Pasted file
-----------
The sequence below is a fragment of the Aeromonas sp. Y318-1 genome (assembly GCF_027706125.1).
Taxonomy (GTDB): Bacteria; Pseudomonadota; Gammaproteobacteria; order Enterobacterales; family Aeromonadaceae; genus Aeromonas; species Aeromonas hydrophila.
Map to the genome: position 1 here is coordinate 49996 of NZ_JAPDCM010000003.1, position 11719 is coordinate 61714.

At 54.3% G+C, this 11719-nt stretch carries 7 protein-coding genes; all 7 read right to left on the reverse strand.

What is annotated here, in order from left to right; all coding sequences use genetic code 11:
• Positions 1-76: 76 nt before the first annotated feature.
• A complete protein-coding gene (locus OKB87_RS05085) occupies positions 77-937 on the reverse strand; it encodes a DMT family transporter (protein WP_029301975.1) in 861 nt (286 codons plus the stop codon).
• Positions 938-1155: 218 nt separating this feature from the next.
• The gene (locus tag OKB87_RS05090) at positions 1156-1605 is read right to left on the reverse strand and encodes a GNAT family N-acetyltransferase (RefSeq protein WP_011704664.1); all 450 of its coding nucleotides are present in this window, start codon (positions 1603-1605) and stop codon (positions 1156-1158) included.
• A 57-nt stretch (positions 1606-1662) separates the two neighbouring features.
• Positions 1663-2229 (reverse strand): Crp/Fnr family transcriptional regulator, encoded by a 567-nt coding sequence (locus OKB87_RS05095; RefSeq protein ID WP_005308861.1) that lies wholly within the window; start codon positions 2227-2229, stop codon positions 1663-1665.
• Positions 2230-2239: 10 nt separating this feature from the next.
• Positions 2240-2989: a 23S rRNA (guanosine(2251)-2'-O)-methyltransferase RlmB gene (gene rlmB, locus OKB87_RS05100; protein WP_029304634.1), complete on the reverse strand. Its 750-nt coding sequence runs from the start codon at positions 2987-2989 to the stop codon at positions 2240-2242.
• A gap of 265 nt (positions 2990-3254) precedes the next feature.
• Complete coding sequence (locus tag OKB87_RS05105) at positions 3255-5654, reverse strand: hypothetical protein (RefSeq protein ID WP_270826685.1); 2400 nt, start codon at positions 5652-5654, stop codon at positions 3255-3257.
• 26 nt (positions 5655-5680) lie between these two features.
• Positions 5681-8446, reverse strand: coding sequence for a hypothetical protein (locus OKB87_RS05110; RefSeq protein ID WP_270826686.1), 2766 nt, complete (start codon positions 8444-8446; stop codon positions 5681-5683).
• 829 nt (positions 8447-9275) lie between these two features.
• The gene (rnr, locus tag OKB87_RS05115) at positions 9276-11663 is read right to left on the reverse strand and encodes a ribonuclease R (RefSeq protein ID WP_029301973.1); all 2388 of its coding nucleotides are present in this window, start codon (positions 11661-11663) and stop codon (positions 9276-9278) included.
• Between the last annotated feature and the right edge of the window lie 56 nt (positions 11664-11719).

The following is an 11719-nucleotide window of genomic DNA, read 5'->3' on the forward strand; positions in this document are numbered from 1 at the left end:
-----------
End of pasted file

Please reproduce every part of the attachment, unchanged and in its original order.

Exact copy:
The sequence below is a fragment of the Aeromonas sp. Y318-1 genome (assembly GCF_027706125.1).
Taxonomy (GTDB): Bacteria; Pseudomonadota; Gammaproteobacteria; order Enterobacterales; family Aeromonadaceae; genus Aeromonas; species Aeromonas hydrophila.
Map to the genome: position 1 here is coordinate 49996 of NZ_JAPDCM010000003.1, position 11719 is coordinate 61714.

At 54.3% G+C, this 11719-nt stretch carries 7 protein-coding genes; all 7 read right to left on the reverse strand.

What is annotated here, in order from left to right; all coding sequences use genetic code 11:
• Positions 1-76: 76 nt before the first annotated feature.
• A complete protein-coding gene (locus OKB87_RS05085) occupies positions 77-937 on the reverse strand; it encodes a DMT family transporter (protein WP_029301975.1) in 861 nt (286 codons plus the stop codon).
• Positions 938-1155: 218 nt separating this feature from the next.
• The gene (locus tag OKB87_RS05090) at positions 1156-1605 is read right to left on the reverse strand and encodes a GNAT family N-acetyltransferase (RefSeq protein WP_011704664.1); all 450 of its coding nucleotides are present in this window, start codon (positions 1603-1605) and stop codon (positions 1156-1158) included.
• A 57-nt stretch (positions 1606-1662) separates the two neighbouring features.
• Positions 1663-2229 (reverse strand): Crp/Fnr family transcriptional regulator, encoded by a 567-nt coding sequence (locus OKB87_RS05095; RefSeq protein ID WP_005308861.1) that lies wholly within the window; start codon positions 2227-2229, stop codon positions 1663-1665.
• Positions 2230-2239: 10 nt separating this feature from the next.
• Positions 2240-2989: a 23S rRNA (guanosine(2251)-2'-O)-methyltransferase RlmB gene (gene rlmB, locus OKB87_RS05100; protein WP_029304634.1), complete on the reverse strand. Its 750-nt coding sequence runs from the start codon at positions 2987-2989 to the stop codon at positions 2240-2242.
• A gap of 265 nt (positions 2990-3254) precedes the next feature.
• Complete coding sequence (locus tag OKB87_RS05105) at positions 3255-5654, reverse strand: hypothetical protein (RefSeq protein ID WP_270826685.1); 2400 nt, start codon at positions 5652-5654, stop codon at positions 3255-3257.
• 26 nt (positions 5655-5680) lie between these two features.
• Positions 5681-8446, reverse strand: coding sequence for a hypothetical protein (locus OKB87_RS05110; RefSeq protein ID WP_270826686.1), 2766 nt, complete (start codon positions 8444-8446; stop codon positions 5681-5683).
• 829 nt (positions 8447-9275) lie between these two features.
• The gene (rnr, locus tag OKB87_RS05115) at positions 9276-11663 is read right to left on the reverse strand and encodes a ribonuclease R (RefSeq protein ID WP_029301973.1); all 2388 of its coding nucleotides are present in this window, start codon (positions 11661-11663) and stop codon (positions 9276-9278) included.
• Between the last annotated feature and the right edge of the window lie 56 nt (positions 11664-11719).

The following is an 11719-nucleotide window of genomic DNA, read 5'->3' on the forward strand; positions in this document are numbered from 1 at the left end: